Conversation #10

I haven’t got my RSS system tight, so it took a whole day before I realized the monks at Soc Shrine bellied up to the bar. And here I thought this thing was broke. Their comments, screenshat:

I’m not going to hit all ten. But I got some.

Starting with 10. A: See sidebar. Now I do everything you tell me to do, so we’re square.

7. They want me to look at this NSFW video with rappers I totally don’t care about and determine if it interests me or non-scholars more. Answer: B. Non-scholars are more interested. Evidence found in the comments sections which contain this gem of public discourse.

As you can see, Roger, who goes by the nickname “Tito” and is proud of his “hotmama” makes the entirely reasonable (if banal) observation that music doesn’t come coded by race, and notes the rise of folk music in the 20s as a companion piece to an earlier claim made about the segregation of music by A-A’s (in the 20s) on what were called “race labels”–record companies that exclusively sold music by and to black Americans. (Or so they thought. Some sneaky white folks probably found some and hunkered down with the ol’ crank record player (large as a couch, I should think) and had some of that “guilty pleasure”). Anyway, Roger/Tito neglects to mention that “hillbilly” music was also segregated from the “mainstream” and “white” record industry, thus rendering any simple race-based exclusion argument misleading, if not false.*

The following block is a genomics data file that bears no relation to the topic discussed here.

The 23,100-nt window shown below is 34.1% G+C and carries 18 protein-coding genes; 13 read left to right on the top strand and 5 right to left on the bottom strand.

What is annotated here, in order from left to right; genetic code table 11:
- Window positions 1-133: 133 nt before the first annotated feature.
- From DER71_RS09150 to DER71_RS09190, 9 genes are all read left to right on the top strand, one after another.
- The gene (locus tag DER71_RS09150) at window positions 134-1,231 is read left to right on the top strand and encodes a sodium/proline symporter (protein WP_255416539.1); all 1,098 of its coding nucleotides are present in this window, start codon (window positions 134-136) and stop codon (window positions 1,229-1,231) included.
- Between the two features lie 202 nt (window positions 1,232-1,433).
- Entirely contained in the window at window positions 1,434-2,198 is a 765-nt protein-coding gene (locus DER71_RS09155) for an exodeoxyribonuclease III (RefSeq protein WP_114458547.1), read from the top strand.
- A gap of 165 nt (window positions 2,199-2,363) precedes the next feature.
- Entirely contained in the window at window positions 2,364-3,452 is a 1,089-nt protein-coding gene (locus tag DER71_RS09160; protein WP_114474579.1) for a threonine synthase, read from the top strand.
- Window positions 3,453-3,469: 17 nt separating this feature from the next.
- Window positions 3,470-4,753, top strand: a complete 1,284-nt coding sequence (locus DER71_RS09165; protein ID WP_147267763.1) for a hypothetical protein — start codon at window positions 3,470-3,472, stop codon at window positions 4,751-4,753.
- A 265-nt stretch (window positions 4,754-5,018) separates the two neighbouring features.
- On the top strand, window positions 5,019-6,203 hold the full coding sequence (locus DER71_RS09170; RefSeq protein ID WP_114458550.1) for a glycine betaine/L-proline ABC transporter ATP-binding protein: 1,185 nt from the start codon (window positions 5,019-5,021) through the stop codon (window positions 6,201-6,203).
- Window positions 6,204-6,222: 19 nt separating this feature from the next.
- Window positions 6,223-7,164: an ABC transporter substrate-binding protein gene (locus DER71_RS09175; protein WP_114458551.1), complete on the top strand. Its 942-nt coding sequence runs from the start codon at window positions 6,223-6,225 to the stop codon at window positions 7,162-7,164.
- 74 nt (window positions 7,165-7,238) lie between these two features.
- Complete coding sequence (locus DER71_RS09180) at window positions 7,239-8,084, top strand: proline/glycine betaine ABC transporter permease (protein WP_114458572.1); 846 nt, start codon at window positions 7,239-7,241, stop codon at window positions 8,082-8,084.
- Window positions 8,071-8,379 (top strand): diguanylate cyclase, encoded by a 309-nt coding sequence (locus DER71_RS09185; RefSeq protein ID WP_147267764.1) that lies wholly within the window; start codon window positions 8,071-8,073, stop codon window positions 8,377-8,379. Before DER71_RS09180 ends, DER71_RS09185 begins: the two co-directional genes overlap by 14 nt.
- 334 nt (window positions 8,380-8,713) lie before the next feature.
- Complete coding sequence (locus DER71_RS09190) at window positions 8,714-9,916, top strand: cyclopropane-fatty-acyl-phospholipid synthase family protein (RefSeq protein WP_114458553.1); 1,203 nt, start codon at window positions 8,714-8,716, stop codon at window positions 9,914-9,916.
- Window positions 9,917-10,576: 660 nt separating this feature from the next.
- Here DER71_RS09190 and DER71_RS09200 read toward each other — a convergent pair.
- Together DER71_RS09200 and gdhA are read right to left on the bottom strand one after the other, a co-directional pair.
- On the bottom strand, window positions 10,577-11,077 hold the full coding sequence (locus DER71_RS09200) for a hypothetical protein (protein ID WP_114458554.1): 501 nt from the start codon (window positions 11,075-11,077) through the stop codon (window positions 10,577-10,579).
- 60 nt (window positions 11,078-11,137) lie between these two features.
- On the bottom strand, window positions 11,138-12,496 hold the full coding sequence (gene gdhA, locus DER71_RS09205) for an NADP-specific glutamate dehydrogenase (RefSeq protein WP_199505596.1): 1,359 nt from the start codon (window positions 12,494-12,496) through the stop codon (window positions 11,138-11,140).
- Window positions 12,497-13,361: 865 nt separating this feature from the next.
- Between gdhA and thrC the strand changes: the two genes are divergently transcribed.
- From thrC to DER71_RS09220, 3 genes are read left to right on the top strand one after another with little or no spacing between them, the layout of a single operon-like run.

Jay Bickford, probably 32 years of age, responds with the somewhat surprising suggestion that Roger/Tito might enjoy the company of sometimes nude actor/director Vincent Gallo, whom Jay knows well enough to call by his nickname “Vince.” Vincent’s also noted for his paintings and musical performances, including some work with industrial music, and some with rap. Although Jay Bickford casts aspersions on “Vince’s” rap bona fides, the truth is that Gallo played in an early hip hop style group with unassailably cool and undoubtedly rap-tastic Jean Michel Basquiat. That band was called GREY, and for the most part is not known for its musical sophistication or beauty (in other words: there are not enough drugs in the world to make it sound nice). Despite Jay’s sarcasm and reproachful tone, he draws the correct conclusion about hip hop: “White kids have been down since day one.”* [You and I know that “Day one” is a mirage because such histories are invented, and thus not usefully anchored in any objective temporal order (or even the subjective one, counting from “within” some sub-set of events), and anyway, you’re smart enough to know that “one”ness is also an invention, since this whole Base 10 system is just a communist plot to control counting and keep America from being great.]